Last week, we told you that the best way to avoid test-day anxiety was to be prepared for the test (which should make sense, right?) and suggested a few tips on how to stop procrastinating and start studying today. Those who perused the posting carefully may recall that our second tip was to make a study plan. We’re sure you’ve been trembling with anticipation about just how to approach such a seemingly difficult travail, but now you can relax, for today’s post is all about making the best study plan possible—and in just 7 short steps!
Step 1: Take a Practice Test Right Away
Regardless of which test you’re studying for, your first step should be to take a sample test. Treat it like you would the real thing—take the test in one sitting (yes, it makes for a long day) with proper timing on each section. This way, the score you get will be an accurate reflection of your abilities.
After you’ve taken the test, score it and look at the questions you got wrong. The trick is to make this test a diagnostic for what you need to study. Thus, identify your strengths and weaknesses. For example, if you noticed that you got all the questions on geometry right but continually missed questions about percentages, you would know that geometry is a strength area and does not need as much focus as percentages do going forward.
Step 2: Set a Realistic Goal
Use your diagnostic score to set a realistic goal for yourself. Keep in mind the kinds of scores you’ll need to get into the schools of your choice, and make sure you have enough time to achieve your goal score. You are a better gauge of your abilities than anyone else, so you should be able to know what you’re capable of. But remember, don’t push yourself too hard—it’s virtually impossible to get a perfect score on any standardized test.
Step 3: Identify Short-Term and Long-Term Study Projects
With your goal set and your weaknesses identified, separate what you need to study into categories of short-term and long-term projects. If you’re taking the SAT, for instance, memorizing the most common SAT vocabulary words will definitely be a long-term project, something you should work on every week from now until test day. But other things you need to work on—like the aforementioned percentage questions—would probably be something to brush up on once, early in your studying. You always want to start your studies with your biggest weakness so you can maximize your test score right away. Then, as you get closer to test-day, start working on things you didn’t need as much improvement on, but don’t waste time relearning your strengths. If you got every geometry question right, you cannot ameliorate your geometry score anyway, so don’t waste your valuable study time on it.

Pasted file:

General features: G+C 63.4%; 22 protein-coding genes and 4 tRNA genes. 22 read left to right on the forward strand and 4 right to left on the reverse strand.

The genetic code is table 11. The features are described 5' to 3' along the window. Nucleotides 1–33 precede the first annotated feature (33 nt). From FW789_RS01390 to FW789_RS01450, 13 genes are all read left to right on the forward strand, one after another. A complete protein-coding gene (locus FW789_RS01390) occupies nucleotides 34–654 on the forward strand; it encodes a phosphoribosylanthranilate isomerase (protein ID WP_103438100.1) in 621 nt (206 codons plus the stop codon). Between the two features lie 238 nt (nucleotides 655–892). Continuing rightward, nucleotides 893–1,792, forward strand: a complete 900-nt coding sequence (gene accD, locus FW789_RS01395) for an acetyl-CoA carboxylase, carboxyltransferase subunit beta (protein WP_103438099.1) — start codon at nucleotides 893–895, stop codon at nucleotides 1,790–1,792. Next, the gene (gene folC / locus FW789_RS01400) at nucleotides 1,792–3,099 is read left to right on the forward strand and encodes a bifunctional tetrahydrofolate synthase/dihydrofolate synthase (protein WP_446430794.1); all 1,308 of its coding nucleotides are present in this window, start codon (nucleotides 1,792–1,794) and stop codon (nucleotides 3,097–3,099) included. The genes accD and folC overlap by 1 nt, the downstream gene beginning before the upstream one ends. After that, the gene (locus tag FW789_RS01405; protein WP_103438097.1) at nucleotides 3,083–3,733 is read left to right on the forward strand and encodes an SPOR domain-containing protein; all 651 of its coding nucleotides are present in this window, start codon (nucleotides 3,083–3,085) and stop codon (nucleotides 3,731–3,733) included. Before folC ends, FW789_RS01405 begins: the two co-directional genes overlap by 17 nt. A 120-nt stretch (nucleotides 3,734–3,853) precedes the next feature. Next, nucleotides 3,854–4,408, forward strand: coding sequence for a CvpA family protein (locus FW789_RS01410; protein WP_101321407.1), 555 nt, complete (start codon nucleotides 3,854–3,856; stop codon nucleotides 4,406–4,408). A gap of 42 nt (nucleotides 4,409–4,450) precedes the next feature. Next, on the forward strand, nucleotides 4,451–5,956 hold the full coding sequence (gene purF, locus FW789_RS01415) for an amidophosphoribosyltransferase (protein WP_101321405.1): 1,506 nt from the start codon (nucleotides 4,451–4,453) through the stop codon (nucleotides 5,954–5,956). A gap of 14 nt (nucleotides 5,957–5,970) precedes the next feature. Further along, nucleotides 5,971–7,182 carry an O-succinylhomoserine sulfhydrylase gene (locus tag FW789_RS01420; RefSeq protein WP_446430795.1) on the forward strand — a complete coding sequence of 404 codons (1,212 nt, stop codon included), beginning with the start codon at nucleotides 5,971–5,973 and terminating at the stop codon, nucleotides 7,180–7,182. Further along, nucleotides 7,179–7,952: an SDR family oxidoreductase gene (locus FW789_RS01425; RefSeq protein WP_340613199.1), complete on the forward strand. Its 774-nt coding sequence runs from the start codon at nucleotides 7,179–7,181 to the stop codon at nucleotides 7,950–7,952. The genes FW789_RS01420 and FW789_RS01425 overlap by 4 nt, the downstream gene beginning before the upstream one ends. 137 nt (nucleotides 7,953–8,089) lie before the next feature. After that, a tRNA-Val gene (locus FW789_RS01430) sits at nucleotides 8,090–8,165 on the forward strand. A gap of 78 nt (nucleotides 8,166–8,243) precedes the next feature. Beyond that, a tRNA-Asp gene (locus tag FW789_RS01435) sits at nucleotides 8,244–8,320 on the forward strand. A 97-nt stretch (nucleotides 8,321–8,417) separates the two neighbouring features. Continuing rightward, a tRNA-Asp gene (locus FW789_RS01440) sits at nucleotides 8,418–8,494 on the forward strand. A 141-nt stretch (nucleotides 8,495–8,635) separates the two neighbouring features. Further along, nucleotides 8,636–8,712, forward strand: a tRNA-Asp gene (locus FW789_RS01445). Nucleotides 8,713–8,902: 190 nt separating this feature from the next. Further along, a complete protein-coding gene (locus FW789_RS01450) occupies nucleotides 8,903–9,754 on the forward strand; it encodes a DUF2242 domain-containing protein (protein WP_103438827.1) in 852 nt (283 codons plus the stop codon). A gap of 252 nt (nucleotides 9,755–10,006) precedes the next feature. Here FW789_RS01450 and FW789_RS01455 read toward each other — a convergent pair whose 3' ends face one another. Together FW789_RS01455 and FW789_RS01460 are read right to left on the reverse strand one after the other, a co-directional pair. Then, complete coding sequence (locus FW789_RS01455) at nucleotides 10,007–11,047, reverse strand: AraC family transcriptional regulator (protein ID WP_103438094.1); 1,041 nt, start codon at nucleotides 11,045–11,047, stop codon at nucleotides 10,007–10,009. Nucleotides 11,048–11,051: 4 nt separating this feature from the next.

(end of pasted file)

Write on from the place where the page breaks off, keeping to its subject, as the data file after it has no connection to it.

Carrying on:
Step 4: Make a Calendar
The first step to making a calendar is to pick a test date. Try to give yourself a few months to study, but also make sure to leave a second test date open after that test date so you can retake the exam (if necessary) before your college applications are due. On your calendar, mark off specific areas of study each week, and set aside at least (we mean at an absolute minimum) two hours per week of actual studying time. The purpose of the calendar is to make sure you aren’t just sitting down and opening an SAT book blindly—you should be sitting down knowing what you’re supposed to be studying that week and the weeks after that.
Step 5: Keep Testing Yourself
In your calendar, build in time for monthly checkpoints, full-length practice exams so you can track your progress and reevaluate your study plan. Make sure what you’re doing is working and causing score increases; if it’s not, reevaluate, and maybe add more study time each week to your calendar.
Step 6: Stick to Your Plan
This should go without saying! You’re making a plan to be followed, not just a plan to look at and ignore. Don’t let anything get in the way of this study plan! Make sure that each week there is time set aside for your studying, and treat that time as a commitment that cannot be avoided, a permanent appointment that cannot be canceled. Letting even one week pass without following your plan can derail the whole project, so don’t let that happen.
Step 7: Peak at the Right Time, Then Relax
Finally, on your study plan, build in time to relax, especially the week of the test. Ideally, your plan would increase the amount of time you study per week as you get closer to the test, with the acme of study time reached about two weeks before test day. After that, take one last diagnostic, and use the weeks before the test to only focus on the small details you struggled with on said final diagnostic.
Then, and this is of the utmost import, make sure to build two days of relaxation in right before the test. Don’t plan on doing any strenuous studying those days, and instead just use the time to recover before the big day and review the vocabulary words and math formulas you’ve already memorized. Make sure you’re going into test day fully recharged and rested, because you’ll need a clear head and lots of energy for the real thing.
But, if you’ve made and followed a successful study plan, the real thing should be practically old hat for you…
These key SAT words are expertly identified by Sentia tutors
Peruse: read carefully
Travail: painful labor
Acme: Peak, top, pinnacle